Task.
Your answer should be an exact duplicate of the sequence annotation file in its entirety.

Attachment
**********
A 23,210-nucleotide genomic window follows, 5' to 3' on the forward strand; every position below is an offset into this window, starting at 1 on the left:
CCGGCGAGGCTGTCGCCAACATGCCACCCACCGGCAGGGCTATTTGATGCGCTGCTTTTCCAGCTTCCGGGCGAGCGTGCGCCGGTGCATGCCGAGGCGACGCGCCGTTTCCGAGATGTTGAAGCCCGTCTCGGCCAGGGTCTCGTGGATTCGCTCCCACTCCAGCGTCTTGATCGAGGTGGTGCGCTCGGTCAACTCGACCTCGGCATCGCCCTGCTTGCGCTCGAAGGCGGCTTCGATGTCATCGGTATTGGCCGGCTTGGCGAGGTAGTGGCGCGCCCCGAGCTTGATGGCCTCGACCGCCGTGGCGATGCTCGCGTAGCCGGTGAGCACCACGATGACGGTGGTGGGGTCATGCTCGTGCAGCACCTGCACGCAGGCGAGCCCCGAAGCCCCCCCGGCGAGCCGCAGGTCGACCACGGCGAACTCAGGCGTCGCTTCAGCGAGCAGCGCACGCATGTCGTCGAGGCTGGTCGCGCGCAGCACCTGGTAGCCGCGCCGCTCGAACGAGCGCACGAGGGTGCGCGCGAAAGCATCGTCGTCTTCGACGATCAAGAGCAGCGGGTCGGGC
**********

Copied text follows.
A 23,210-nucleotide genomic window follows, 5' to 3' on the forward strand; every position below is an offset into this window, starting at 1 on the left:
CCGGCGAGGCTGTCGCCAACATGCCACCCACCGGCAGGGCTATTTGATGCGCTGCTTTTCCAGCTTCCGGGCGAGCGTGCGCCGGTGCATGCCGAGGCGACGCGCCGTTTCCGAGATGTTGAAGCCCGTCTCGGCCAGGGTCTCGTGGATTCGCTCCCACTCCAGCGTCTTGATCGAGGTGGTGCGCTCGGTCAACTCGACCTCGGCATCGCCCTGCTTGCGCTCGAAGGCGGCTTCGATGTCATCGGTATTGGCCGGCTTGGCGAGGTAGTGGCGCGCCCCGAGCTTGATGGCCTCGACCGCCGTGGCGATGCTCGCGTAGCCGGTGAGCACCACGATGACGGTGGTGGGGTCATGCTCGTGCAGCACCTGCACGCAGGCGAGCCCCGAAGCCCCCCCGGCGAGCCGCAGGTCGACCACGGCGAACTCAGGCGTCGCTTCAGCGAGCAGCGCACGCATGTCGTCGAGGCTGGTCGCGCGCAGCACCTGGTAGCCGCGCCGCTCGAACGAGCGCACGAGGGTGCGCGCGAAAGCATCGTCGTCTTCGACGATCAAGAGCAGCGGGTCGGGC